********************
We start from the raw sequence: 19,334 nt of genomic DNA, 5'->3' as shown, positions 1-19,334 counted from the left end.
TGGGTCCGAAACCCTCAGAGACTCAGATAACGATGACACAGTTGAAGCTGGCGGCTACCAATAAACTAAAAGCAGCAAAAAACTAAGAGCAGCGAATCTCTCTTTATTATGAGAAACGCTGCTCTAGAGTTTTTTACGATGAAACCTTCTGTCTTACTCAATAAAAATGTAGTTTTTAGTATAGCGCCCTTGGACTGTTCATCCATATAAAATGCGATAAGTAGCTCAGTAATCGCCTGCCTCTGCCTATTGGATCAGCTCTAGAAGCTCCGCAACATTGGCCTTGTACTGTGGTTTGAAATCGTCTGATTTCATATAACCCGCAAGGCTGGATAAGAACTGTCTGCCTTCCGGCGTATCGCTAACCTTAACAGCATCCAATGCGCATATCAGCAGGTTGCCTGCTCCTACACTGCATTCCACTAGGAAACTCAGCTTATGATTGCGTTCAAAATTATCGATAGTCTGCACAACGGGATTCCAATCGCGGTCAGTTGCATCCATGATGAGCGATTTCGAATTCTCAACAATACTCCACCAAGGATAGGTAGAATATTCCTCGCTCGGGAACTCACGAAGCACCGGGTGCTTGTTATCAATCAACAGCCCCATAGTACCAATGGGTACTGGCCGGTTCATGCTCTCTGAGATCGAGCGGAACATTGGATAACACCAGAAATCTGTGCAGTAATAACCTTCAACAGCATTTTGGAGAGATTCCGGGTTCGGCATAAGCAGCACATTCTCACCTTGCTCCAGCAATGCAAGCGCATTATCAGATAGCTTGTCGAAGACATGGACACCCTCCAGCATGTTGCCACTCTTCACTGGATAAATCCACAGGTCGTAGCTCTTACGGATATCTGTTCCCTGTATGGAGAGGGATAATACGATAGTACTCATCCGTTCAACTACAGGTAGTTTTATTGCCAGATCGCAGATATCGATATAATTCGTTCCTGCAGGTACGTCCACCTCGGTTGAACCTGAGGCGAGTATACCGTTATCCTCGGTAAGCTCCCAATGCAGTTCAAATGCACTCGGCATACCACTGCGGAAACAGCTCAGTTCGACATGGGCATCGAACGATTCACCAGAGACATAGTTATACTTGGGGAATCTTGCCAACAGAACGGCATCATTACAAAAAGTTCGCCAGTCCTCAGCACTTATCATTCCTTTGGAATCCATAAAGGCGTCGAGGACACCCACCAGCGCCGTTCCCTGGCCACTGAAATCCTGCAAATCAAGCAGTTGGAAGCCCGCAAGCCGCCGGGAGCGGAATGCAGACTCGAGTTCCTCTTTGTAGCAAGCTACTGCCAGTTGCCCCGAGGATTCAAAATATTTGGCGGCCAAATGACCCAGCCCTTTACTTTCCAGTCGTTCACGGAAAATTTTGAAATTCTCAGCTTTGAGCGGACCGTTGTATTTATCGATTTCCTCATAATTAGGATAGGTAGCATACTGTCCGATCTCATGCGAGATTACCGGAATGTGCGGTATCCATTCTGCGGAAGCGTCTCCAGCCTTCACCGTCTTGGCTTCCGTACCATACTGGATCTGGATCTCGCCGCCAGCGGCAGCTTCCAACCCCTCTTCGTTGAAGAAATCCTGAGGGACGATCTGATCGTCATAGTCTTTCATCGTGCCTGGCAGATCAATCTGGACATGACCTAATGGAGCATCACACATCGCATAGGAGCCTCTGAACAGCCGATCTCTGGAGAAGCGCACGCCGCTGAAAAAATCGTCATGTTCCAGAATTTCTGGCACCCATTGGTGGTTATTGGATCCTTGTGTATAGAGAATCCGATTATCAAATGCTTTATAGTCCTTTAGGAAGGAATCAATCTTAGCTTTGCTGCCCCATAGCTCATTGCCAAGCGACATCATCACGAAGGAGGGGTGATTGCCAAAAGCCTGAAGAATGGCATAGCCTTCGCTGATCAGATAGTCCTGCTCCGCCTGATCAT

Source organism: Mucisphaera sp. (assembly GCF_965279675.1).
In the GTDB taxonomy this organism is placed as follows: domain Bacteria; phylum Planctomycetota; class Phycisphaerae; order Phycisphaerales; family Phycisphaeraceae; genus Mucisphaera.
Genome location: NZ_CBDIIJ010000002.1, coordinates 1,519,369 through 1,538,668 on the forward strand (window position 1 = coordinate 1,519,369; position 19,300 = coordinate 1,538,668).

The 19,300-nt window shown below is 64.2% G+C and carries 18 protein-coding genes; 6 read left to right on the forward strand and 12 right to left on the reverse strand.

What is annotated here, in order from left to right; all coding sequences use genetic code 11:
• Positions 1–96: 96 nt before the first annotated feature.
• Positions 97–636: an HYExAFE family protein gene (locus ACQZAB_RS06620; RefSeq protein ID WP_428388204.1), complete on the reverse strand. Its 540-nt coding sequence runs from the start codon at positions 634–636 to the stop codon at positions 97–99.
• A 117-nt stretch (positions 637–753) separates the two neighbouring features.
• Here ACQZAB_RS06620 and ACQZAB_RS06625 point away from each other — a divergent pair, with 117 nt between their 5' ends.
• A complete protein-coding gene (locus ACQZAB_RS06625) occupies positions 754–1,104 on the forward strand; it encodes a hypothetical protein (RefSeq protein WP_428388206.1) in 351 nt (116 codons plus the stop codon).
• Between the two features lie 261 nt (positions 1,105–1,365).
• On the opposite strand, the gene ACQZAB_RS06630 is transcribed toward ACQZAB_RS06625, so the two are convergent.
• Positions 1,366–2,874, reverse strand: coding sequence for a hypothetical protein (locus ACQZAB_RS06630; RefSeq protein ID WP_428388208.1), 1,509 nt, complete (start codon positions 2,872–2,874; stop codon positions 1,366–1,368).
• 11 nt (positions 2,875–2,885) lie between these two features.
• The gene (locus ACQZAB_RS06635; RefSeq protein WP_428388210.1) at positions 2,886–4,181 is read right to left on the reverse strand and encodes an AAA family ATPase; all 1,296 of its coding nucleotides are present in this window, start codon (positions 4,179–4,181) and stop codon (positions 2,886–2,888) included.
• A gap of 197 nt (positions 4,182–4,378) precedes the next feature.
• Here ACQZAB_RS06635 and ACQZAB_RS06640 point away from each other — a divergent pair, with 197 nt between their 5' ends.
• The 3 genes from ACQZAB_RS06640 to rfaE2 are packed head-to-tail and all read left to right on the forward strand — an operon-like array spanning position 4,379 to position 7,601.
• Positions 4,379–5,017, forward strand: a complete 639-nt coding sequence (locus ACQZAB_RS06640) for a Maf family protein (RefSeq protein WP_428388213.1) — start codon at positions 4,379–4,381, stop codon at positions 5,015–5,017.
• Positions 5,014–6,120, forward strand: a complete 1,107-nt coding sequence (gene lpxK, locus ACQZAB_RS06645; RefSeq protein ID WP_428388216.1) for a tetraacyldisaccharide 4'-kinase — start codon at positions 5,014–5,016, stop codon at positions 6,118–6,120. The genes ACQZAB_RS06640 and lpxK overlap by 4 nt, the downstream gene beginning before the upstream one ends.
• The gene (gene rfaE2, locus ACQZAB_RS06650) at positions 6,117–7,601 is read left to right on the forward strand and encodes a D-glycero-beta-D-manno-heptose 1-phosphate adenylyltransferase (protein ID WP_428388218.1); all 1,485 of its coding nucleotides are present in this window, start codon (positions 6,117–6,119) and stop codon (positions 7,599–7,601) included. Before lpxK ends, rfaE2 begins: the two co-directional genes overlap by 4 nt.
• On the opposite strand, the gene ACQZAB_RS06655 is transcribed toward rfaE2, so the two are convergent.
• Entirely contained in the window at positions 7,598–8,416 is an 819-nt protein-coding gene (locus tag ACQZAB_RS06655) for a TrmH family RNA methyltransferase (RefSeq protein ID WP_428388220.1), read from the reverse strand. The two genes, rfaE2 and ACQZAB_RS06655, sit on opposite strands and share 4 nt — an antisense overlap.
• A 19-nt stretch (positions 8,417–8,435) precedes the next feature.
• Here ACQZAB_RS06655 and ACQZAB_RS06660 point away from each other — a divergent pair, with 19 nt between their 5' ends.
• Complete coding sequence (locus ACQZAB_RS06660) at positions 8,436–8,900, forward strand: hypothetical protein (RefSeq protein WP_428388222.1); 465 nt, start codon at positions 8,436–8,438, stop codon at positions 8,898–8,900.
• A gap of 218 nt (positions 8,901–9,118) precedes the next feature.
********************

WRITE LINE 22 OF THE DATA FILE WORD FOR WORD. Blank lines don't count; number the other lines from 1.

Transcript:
• Positions 5,014–6,120, forward strand: a complete 1,107-nt coding sequence (gene lpxK, locus ACQZAB_RS06645; RefSeq protein ID WP_428388216.1) for a tetraacyldisaccharide 4'-kinase — start codon at positions 5,014–5,016, stop codon at positions 6,118–6,120. The genes ACQZAB_RS06640 and lpxK overlap by 4 nt, the downstream gene beginning before the upstream one ends.